Policy: National Security

US sending FBI, diplomatic agents to Sochi to address security concerns

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Politics,White House,Olympics,FBI,National Security,PennAve,Meghashyam Mali,Jay Carney,Foreign Policy,Sochi

The United States is sending FBI agents and diplomatic security personnel to Sochi, Russia to ensure that American athletes and visitors to the Winter Olympic Games receive adequate security, the White House said Thursday.

One of President Obama's top counterterrorism advisers will also head a team to ensure that all security issues are addressed and any needed resources are available, said White House press secretary Jay Carney.

“Lisa Monaco, the president's homeland security and counterterrorism adviser and deputy national security adviser is leading a White House and interagency coordination body to ensure that the full resources of the U.S. government are aligned in support of our athletes, delegation and Americans attending the Olympics,” Carney announced.

He said that while Russian officials “will be responsible for overall security at the games,” the US would also have security personnel on the ground.

“The State Department's Bureau of Diplomatic Security has the security lead for the United States,” he added. “We will send diplomacy security and FBI agents to liaise with host country security and law enforcement officials, and we've obviously been in discussions with the Russian government about that.”

Carney's comments come amid concern about terrorism at the Winter Games following a number of bombings in Russia by Islamist groups seeking greater autonomy from Moscow.

Carney said that officials had seen an “uptick in threat reporting” ahead of the Olympics, but cautioned that was “not unusual” for such a large event.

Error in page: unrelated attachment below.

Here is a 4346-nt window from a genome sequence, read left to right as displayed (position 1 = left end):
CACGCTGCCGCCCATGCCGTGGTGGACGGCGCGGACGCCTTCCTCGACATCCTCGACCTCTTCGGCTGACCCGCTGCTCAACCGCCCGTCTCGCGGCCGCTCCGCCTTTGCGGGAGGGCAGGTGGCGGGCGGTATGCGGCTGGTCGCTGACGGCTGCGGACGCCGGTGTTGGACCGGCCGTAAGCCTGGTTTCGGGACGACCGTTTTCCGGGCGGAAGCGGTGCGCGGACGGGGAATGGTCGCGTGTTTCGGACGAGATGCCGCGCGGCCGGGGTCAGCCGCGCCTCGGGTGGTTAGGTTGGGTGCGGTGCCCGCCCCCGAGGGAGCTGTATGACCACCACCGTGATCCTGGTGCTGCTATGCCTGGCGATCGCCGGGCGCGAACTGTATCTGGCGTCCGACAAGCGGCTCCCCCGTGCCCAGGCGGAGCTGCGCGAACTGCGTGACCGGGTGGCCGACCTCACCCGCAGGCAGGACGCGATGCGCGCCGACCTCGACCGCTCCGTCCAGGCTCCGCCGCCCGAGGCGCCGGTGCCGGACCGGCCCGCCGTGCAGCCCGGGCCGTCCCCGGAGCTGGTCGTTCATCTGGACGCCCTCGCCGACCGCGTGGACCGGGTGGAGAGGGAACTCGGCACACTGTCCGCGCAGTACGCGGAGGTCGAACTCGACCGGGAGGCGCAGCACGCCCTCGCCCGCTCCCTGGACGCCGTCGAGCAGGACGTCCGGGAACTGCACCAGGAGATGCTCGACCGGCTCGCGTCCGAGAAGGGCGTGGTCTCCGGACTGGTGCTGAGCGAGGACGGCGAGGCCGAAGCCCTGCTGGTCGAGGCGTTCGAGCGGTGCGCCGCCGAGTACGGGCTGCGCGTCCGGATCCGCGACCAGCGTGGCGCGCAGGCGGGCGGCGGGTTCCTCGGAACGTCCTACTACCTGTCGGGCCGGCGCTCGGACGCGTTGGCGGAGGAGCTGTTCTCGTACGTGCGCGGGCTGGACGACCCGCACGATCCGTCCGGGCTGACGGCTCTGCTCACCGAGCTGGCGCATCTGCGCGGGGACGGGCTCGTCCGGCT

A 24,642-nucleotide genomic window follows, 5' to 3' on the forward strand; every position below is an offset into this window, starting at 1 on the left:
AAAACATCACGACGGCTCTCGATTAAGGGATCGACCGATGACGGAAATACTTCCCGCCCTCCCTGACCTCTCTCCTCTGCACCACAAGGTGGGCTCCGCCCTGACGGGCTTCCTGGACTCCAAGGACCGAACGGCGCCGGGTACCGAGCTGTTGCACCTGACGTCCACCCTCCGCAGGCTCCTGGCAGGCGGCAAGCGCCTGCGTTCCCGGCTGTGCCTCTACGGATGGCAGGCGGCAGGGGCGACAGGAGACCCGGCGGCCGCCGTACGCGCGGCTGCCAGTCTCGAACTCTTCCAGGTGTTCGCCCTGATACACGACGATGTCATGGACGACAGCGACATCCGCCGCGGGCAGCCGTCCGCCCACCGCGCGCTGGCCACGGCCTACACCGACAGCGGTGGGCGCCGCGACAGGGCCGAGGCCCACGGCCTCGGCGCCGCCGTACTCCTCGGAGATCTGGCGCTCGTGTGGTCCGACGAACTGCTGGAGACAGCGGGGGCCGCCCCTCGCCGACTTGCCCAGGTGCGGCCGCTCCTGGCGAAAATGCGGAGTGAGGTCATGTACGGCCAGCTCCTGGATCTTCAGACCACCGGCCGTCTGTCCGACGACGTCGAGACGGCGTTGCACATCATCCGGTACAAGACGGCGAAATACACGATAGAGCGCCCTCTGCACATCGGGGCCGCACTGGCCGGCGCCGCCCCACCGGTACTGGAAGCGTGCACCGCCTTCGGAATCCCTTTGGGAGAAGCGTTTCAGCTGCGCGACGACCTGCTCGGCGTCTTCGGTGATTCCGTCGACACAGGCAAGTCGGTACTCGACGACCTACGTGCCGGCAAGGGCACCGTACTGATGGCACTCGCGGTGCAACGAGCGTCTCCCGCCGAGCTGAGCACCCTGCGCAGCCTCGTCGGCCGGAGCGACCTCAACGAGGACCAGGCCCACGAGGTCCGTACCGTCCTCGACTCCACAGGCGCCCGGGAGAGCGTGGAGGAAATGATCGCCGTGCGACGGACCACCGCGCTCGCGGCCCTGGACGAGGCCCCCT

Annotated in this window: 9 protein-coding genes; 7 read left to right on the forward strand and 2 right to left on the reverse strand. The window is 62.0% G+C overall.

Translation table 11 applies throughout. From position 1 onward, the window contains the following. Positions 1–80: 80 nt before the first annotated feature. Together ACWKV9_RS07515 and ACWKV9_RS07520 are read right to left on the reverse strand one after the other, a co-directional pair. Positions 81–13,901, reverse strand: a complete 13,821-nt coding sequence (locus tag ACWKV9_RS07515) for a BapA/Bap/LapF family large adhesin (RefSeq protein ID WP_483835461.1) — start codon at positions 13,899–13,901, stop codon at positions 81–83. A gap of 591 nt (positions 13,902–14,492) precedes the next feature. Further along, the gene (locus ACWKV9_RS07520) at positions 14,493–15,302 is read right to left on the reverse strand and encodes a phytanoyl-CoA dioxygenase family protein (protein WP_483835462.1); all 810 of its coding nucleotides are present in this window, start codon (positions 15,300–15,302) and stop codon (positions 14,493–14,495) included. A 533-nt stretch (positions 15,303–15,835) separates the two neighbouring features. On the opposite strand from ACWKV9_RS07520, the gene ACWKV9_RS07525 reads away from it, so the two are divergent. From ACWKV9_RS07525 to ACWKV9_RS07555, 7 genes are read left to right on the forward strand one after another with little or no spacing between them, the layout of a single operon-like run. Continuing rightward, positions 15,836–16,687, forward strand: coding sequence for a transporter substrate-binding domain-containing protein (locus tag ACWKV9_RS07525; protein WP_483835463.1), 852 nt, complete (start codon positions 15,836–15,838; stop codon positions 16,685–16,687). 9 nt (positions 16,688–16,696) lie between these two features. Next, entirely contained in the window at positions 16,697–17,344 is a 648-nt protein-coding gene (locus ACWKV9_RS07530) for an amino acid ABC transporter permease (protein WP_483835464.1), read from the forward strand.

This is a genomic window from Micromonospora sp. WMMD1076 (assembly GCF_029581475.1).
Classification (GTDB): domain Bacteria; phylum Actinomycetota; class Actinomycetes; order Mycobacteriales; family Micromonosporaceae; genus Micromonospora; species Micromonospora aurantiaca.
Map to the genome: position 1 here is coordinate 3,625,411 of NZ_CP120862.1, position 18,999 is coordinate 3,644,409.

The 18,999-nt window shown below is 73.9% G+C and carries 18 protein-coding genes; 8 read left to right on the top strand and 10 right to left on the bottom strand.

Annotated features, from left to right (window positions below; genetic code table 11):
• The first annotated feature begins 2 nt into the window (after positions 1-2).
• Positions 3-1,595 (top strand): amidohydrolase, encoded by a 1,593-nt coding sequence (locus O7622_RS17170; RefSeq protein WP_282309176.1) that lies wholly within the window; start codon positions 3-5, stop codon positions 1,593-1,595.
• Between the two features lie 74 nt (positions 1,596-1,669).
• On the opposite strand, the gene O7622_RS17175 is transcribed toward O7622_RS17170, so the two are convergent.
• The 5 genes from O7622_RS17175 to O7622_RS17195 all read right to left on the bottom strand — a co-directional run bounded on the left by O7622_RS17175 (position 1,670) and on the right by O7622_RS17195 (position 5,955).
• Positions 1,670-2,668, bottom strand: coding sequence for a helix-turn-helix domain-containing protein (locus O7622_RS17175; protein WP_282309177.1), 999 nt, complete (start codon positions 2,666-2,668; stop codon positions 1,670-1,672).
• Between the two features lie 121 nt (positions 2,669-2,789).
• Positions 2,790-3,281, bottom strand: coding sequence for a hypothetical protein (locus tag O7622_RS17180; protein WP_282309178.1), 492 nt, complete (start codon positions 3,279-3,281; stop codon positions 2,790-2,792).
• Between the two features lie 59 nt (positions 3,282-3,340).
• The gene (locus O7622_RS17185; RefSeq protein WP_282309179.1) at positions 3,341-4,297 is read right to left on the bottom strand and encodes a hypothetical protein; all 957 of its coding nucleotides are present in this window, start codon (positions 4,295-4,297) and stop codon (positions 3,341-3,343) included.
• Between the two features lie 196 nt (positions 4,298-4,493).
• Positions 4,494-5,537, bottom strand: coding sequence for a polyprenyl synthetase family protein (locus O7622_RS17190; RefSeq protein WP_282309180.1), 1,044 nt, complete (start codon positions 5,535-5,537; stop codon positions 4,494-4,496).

President Obama and Russian President Vladimir Putin spoke on Tuesday and discussed measures for a “safe and secure Sochi Olympics, for which the United States has offered its full assistance,” the White House said.

Carney declined to characterize the level of cooperation with Russia, saying only that assistance had been offered.

“We continue to engage with the Russians about security matters in Sochi. We have offered our full support and any assistance to the Russian government in its security preparations for the Sochi games,” he said.

Putin has increased security in the country, with reports saying that an additional 30,000 troops had been moved to the region hosting the Olympics.

The White House in January said it wanted “closer cooperation” on security with Russia and the Pentagon is moving two Navy ships to the Black Sea.

Congressional lawmakers have also voiced concerns about the safety of American athletes, with House Intelligence Committee Chairman Mike Rogers, R-Mich., saying he was “very concerned” about the security situation.

Rogers on Sunday said that Russian authorities were not being straightforward with the U.S. about terror threats to the Winter Games.

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